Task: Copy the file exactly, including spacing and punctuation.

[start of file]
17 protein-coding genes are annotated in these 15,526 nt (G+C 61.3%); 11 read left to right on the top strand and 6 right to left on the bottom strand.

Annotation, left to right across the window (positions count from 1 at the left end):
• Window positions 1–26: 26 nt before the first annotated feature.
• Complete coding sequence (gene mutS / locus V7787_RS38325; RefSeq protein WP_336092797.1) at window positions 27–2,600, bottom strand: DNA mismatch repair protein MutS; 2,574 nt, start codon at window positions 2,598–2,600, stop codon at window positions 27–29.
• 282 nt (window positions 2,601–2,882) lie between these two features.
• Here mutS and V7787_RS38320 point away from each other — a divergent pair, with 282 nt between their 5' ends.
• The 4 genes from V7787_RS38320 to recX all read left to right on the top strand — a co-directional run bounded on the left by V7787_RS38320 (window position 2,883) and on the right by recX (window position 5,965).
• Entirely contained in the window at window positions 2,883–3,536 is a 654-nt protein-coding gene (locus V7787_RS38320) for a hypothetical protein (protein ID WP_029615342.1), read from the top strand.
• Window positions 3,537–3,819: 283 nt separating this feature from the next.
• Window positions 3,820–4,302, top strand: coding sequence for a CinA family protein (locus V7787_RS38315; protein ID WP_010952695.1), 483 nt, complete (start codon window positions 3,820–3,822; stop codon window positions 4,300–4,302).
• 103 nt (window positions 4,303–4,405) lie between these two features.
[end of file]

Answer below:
17 protein-coding genes are annotated in these 15,526 nt (G+C 61.3%); 11 read left to right on the top strand and 6 right to left on the bottom strand.

Annotation, left to right across the window (positions count from 1 at the left end):
• Window positions 1–26: 26 nt before the first annotated feature.
• Complete coding sequence (gene mutS / locus V7787_RS38325; RefSeq protein WP_336092797.1) at window positions 27–2,600, bottom strand: DNA mismatch repair protein MutS; 2,574 nt, start codon at window positions 2,598–2,600, stop codon at window positions 27–29.
• 282 nt (window positions 2,601–2,882) lie between these two features.
• Here mutS and V7787_RS38320 point away from each other — a divergent pair, with 282 nt between their 5' ends.
• The 4 genes from V7787_RS38320 to recX all read left to right on the top strand — a co-directional run bounded on the left by V7787_RS38320 (window position 2,883) and on the right by recX (window position 5,965).
• Entirely contained in the window at window positions 2,883–3,536 is a 654-nt protein-coding gene (locus V7787_RS38320) for a hypothetical protein (protein ID WP_029615342.1), read from the top strand.
• Window positions 3,537–3,819: 283 nt separating this feature from the next.
• Window positions 3,820–4,302, top strand: coding sequence for a CinA family protein (locus V7787_RS38315; protein ID WP_010952695.1), 483 nt, complete (start codon window positions 3,820–3,822; stop codon window positions 4,300–4,302).
• 103 nt (window positions 4,303–4,405) lie between these two features.